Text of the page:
I think support of a 2 state solution is much more prominent than radicals (on both sides) will let on. I agree in that we should strive to not choose a course that completely alienates rational thinkers of either party.
Thanks for contributing to this question. I really enjoyed your thoughts. As someone who has Jewish friends with deep Israel ties, I have been able to hear firsthand the thoughts of people who are deeply tied to the issue. It seems that many people on both sides share similar thoughts to yours. It can be said that those who suggest that it’s a “choose Israel or Palestine” issue are perpetuating the hate that is already splitting them apart. Thanks again for sharing.
One of my main struggles with the Israeli-Palestinian conflict is that I agree there needs to be compassion and empathy for the Palestinians, but I don’t know what that looks like in a practical sense.
I disagree with Palestine’s main demand of complete territorial control and not recognizing a Jewish State. If that is the case, what can I support them on?
I suppose, and I will continue to act, the answer is advocacy. I can advocate for the rights and proper treatment of Palestinians. I can advocate for a two-state solution that will, hopefully, bring about some sort of peace between the two sides. Other than that, are there any ideas on how else we can support the Palestinian people?
Clay, I enjoyed reading your response. Blessed are the peacemakers – you are so right that we are in a unique position to serve in that capacity in regard to this conflict. I do agree that the instinct of many in the U.S. is to immediately (whether consciously or unconsciously) divide a conflict into two sides and force ourselves to choose between the two without acknowledging both. There must exist a solution that both parties can agree to without sacrificing one people group in order to support another.
Thank you for this interesting perspective. I’m surprised that you have never personally faced the idea of having to ‘choose’ one or the other when it comes to this conflict. Like in many other contentious topics in our time, the lack of nuance and balance often leads to the idea of collective thinking, which is one vs. the other. The Israeli-Arab conflict is no different. I think it is one of the most significant issues regarding education. The majority of the population knows little to nothing about it.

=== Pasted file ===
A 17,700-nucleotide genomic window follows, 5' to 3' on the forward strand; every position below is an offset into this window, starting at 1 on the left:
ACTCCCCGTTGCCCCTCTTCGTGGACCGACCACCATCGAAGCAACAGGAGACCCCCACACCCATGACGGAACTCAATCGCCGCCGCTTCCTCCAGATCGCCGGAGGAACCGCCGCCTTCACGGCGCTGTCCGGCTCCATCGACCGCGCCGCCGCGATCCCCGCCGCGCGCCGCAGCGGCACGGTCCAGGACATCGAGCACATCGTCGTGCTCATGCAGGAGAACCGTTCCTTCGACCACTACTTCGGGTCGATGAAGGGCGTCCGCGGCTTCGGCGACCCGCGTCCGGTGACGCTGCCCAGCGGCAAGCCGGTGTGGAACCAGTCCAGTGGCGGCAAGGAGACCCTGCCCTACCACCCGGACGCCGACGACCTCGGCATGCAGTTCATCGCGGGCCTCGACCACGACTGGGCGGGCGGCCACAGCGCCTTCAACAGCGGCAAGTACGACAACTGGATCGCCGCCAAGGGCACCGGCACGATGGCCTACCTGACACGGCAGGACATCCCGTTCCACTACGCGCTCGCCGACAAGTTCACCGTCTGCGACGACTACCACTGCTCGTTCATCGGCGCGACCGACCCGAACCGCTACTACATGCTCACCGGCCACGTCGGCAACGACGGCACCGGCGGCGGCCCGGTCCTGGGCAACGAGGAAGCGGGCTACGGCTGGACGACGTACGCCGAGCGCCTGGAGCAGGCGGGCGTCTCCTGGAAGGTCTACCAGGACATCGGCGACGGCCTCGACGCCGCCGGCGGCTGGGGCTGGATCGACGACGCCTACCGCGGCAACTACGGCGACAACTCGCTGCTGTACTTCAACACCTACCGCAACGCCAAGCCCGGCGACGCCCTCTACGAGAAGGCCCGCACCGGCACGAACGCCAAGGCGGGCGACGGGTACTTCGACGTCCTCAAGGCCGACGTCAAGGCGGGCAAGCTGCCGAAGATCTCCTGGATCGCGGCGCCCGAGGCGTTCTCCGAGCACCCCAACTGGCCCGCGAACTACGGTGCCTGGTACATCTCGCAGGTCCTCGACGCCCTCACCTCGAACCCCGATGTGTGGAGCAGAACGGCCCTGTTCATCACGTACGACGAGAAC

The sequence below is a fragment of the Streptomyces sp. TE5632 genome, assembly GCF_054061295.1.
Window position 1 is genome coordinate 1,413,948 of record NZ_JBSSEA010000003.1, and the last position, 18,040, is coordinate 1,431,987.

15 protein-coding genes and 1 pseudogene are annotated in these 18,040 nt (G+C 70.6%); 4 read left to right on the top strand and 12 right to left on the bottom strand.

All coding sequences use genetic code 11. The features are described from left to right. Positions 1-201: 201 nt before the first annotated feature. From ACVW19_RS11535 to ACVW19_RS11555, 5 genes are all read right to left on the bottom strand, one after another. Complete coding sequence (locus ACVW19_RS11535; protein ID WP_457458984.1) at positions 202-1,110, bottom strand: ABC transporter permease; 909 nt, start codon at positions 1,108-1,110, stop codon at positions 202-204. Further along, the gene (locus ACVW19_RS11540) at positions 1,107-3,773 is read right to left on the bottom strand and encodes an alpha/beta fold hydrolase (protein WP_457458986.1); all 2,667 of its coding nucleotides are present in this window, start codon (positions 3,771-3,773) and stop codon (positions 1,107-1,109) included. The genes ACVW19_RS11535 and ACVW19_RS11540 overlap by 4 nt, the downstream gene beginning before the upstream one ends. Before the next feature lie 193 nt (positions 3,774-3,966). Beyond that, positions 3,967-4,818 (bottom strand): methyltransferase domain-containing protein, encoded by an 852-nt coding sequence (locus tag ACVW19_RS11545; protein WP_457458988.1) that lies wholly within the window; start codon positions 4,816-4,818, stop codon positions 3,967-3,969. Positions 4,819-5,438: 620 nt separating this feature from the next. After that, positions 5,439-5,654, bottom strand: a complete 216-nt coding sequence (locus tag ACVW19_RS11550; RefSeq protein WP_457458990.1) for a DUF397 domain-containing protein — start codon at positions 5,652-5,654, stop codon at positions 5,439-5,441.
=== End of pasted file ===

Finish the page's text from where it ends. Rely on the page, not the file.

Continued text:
Although no one has ever told me to my face that supporting Israel prevents me from supporting Palestinians, I have definitely felt this when talking to my peers at the university. I was talking with an international student from the UAE on campus and I asked her if she plans on going to TLV now that there is a direct flight. She was hesitant to answer because this is new and though she is curious and all for the travel she explained that there is still tension in the newly formed relationship with Israel. In her hesitation, she mentions the Palestinian people and the displacement of land. The other day I meet up with another student on campus, he was telling me about his experience living in Jordan two summers ago. We started discussing the Palestinian people- I am listening to his perspective on the Palestinian refugees and their status in Jordan, a lot of the things that he shared, I didn’t know about. He was very passionate and sympathizes with the people and I understand his position because I know what it’s like to go and see for yourself and draw conclusions from your own experiences and create space in your heart for new people and cultures. In both of these interactions I responded differently and I believe that it is important to acknowledge different perspectives and experiences as well as recognize who you are talking to. I shared my own experience and living in Jerusalem and the Hebrew University with my new friend from the UAE. I shared with her a conversation that I had with some Arab students at HUJI and they talked about how oftentimes it isn’t until they start the UNI that they become friends and or interact and collaborate with others that are different than them both ethnically and religiously and I said it’s like us- she’s a Muslim and I am a Christian and here we are having meaningful conversations and learning from each other. With the other student, who was also a Christian, I was able to share my faith story. I shared how God enhanced my faith and share about Christian Jewish roots. I strongly believe that the Lord opens doors of opportunity for us to share and he is faithful to give us the right words when we need them if we let him move freely through us. There is so much more I want to say but I leave you with always respond in love because we never know what God is doing in the background apart from this moment, especially in the uncomfortable and hard conversations.